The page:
Tri-directional control with Sigma δelta
Sigma δelta offers users three additional features that facilitate full simultaneous tri-directional control of Solid State Logic’s Sigma analogue hardware. The upgrade to the Sigma Remote Controlled Analogue Summing System adds δelta-Control (δ-Ctrl) compatibility, a Remote Control App and direct MCU control.
Already introduced for SSL’s Duality and AWS consoles, δ-Ctrl uses DAW plugin architecture to enable analogue signal path automation from a DAW. According to the manufacturer, the introduction of δ-Ctrl for Sigma streamlines both working with Sigma as a standalone mix environment and transfer of sessions prepared using Sigma to Duality or AWS equipped studios.
The main interface for δ-Ctrl is a native AAX/RTAS/VST/VST3 plugin that allows automation of Sigma channel volume as if it were a DAW plugin. The automation system in the DAW is used to record and playback Sigma volume control data entered either directly from the fader in the plugin GUI or from an MCU control surface which is controlling Sigma directly. The δ-Ctrl plugin is inserted into a DAW mixer audio or aux channel. The plugin then receives and sends volume data from Sigma δelta via an Ethernet connection. Audio on the DAW track passes through the plugin slot unprocessed.
Sigma’s volume and mute switch are represented as plugin parameters in the δ-Ctrl GUI and their automation data is recorded to the automation lane of the selected DAW channel. In playback the plugin converts the stored automation data from the DAW into δ-Ctrl messages and routes these back to Sigma via the SSL Logictivity Network connection.
Automation data can reportedly be viewed and edited as normal plugin data in the DAW tracks. The manufacturer explains that Sigma’s volume data is saved using the same dB law as the selected DAW track volume data so that the ‘Paste Special’ command can be used to copy existing DAW fader data into the plugin.
Moving on from δ-Ctrl, the Sigma Remote Control Application offers full control of all Sigma functions plus store and recall of saved settings. It runs on Mac, PC or tablet devices and connects to a workstation via Ethernet (or wirelessly from a tablet). The user interface’s three main screens provide control and setup of the Master Section, Channel Control and Global Settings parameters. SSL states that every parameter can be saved for future recall.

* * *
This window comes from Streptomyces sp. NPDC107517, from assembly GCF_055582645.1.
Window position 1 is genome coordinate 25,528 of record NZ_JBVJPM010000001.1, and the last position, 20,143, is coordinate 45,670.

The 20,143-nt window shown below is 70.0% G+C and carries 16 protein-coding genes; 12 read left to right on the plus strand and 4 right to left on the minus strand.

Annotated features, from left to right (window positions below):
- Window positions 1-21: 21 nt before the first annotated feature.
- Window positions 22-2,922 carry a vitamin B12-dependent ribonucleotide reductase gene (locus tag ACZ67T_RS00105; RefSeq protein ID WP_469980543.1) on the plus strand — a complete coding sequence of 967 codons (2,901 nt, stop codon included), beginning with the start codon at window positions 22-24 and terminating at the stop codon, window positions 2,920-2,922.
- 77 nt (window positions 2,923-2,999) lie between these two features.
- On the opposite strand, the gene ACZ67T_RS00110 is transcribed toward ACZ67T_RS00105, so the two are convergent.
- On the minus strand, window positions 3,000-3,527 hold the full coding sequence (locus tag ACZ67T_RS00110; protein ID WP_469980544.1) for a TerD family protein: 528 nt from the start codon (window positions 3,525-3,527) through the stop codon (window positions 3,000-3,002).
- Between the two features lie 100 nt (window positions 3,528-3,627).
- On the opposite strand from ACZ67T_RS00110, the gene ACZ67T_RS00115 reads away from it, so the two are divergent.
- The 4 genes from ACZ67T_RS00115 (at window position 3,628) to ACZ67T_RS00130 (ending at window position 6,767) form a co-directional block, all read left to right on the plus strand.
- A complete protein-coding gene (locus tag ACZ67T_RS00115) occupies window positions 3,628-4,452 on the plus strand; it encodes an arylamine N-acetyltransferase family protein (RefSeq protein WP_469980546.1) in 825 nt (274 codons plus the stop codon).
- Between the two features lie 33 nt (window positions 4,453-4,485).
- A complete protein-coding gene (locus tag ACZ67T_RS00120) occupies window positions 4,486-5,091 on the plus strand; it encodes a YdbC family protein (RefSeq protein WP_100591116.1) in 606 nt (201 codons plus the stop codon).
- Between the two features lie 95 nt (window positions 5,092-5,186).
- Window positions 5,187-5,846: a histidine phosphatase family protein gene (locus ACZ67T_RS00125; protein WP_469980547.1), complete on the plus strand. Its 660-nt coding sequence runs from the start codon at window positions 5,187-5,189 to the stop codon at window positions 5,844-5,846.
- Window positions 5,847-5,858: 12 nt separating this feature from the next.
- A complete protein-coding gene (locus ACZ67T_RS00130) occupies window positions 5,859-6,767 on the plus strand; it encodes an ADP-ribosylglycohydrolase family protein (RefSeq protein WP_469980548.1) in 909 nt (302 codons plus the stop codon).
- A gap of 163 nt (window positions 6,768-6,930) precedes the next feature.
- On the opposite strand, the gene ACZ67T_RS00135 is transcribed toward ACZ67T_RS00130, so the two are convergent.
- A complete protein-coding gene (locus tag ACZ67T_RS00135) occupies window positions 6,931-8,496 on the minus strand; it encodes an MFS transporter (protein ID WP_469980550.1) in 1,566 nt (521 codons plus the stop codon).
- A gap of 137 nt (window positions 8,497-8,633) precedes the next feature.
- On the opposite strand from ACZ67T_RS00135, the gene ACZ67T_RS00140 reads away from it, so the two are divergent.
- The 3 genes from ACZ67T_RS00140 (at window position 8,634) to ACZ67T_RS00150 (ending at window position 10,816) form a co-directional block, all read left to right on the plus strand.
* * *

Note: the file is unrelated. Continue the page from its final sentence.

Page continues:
The final addition sees the introduction of MCU control of Sigma. This facilitates direct control over the Sigma analogue mix path and monitor switcher from SSL’s Nucleus DAW controller or any other Ethernet equipped MCU enabled hardware control surface. Sigma’s MCU control reportedly requires no DAW software to be active, no app to be open or for a PC to be running. It requires a 16-fader MCU-compliant surface to be connected via a network cable to the same DHCP server or router that Sigma is connected to. Nucleus/Sigma becomes a 32 into four automated line mixer, with full monitoring and talkback capabilities.
Sigma can also be used in combination with Duality, AWS and Matrix. Inserting Sigma δelta across the insert points of an XL desk reportedly adds automation to the console.
Staying with the theme of Greek letters, SSL has also unveiled its βeta 500 format module Hardware Development Kit. Aimed at ‘build your own’ audio electronics enthusiasts, βeta offers a self-illuminating Perspex front panel with a collection of components that are identical to those used in SSL’s large format consoles. The kit includes five log, antilog and linear pots (including centre detent versions) with SSL’s signature knob caps, a selection of two and four pole switches and dual colour status LED’s. The components mount within the front panel in a fixed configuration but are freely assignable to any function. The panel and controls attach to a blue solderable breadboard with a 500 format edge connector and is supplied with resettable fuses.